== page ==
The Maritime Security Programme held its annual flagship conference, “Regional Maritime Security Outlook 2020”, between 14 and 15 January 2020 at the Holiday Inn Atrium Singapore. Over two dozen experts and practitioners participated in the event.
The conference opened with Emeritus Professor Geoffrey Till setting the scene with broad trends in the regional security environment and the future of conflict and cooperation in the Indo-Pacific region. Opening remarks were followed by panellists providing their outlook on major powers and regional actors’ maritime security strategies, priorities, capacities, and challenges. The first day concluded with a well-timed discussion on the growing congestion of the shared maritime space in the South China Sea — especially the rationale for and regional perceptions on European navies presence in the region’s waters.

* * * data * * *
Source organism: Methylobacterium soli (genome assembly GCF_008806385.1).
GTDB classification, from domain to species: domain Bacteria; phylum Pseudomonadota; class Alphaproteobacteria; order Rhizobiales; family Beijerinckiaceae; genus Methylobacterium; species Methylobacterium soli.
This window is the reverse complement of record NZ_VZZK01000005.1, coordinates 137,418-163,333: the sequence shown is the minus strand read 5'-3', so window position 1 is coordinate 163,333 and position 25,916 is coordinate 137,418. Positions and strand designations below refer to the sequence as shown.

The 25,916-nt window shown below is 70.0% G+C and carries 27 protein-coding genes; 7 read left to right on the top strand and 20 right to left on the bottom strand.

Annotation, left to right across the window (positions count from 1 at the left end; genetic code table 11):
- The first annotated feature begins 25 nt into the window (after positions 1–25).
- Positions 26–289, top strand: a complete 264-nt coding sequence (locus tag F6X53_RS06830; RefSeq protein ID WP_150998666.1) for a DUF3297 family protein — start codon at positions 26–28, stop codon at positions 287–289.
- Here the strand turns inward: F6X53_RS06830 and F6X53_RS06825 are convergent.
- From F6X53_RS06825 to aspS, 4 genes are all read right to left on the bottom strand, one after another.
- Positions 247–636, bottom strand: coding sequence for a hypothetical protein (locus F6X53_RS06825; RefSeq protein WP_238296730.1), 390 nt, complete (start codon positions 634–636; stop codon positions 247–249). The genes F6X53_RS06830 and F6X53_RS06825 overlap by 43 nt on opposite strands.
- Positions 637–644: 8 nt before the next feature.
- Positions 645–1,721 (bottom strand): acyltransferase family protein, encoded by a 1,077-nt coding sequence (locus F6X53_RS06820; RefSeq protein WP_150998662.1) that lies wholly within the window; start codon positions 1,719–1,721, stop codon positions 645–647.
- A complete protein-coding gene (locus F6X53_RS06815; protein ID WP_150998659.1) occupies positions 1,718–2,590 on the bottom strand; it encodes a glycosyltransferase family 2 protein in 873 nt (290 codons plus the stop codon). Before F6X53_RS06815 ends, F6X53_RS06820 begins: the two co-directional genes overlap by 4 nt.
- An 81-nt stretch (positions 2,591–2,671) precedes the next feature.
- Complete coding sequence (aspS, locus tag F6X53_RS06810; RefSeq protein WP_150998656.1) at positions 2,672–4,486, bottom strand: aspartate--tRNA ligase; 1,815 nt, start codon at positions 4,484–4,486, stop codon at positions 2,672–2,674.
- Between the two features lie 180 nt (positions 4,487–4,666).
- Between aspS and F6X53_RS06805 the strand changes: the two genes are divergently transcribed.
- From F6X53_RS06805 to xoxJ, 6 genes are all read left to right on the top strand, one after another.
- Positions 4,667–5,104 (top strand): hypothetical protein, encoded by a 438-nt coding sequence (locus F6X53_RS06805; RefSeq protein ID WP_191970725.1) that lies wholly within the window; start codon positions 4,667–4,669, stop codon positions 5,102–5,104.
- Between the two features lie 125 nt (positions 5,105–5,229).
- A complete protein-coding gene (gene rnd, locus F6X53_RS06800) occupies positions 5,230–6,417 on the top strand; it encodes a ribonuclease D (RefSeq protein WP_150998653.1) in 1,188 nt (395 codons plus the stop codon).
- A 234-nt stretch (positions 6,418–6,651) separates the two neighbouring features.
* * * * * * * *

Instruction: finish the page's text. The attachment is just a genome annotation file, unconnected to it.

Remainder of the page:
The second day of the conference focused on more specific maritime security issues. This year’s focus was on the new frontline of maritime cooperation and conflict, the maritime law-enforcement agencies, and the maritime militia as part of state’s comprehensive maritime security strategy. The two panels brought forth important insights into the roles and legal jurisdiction of the two maritime paramilitary forces.
The conference concluded with a lively roundtable discussion looking at the future of conflict and cooperation in the shared maritime domain.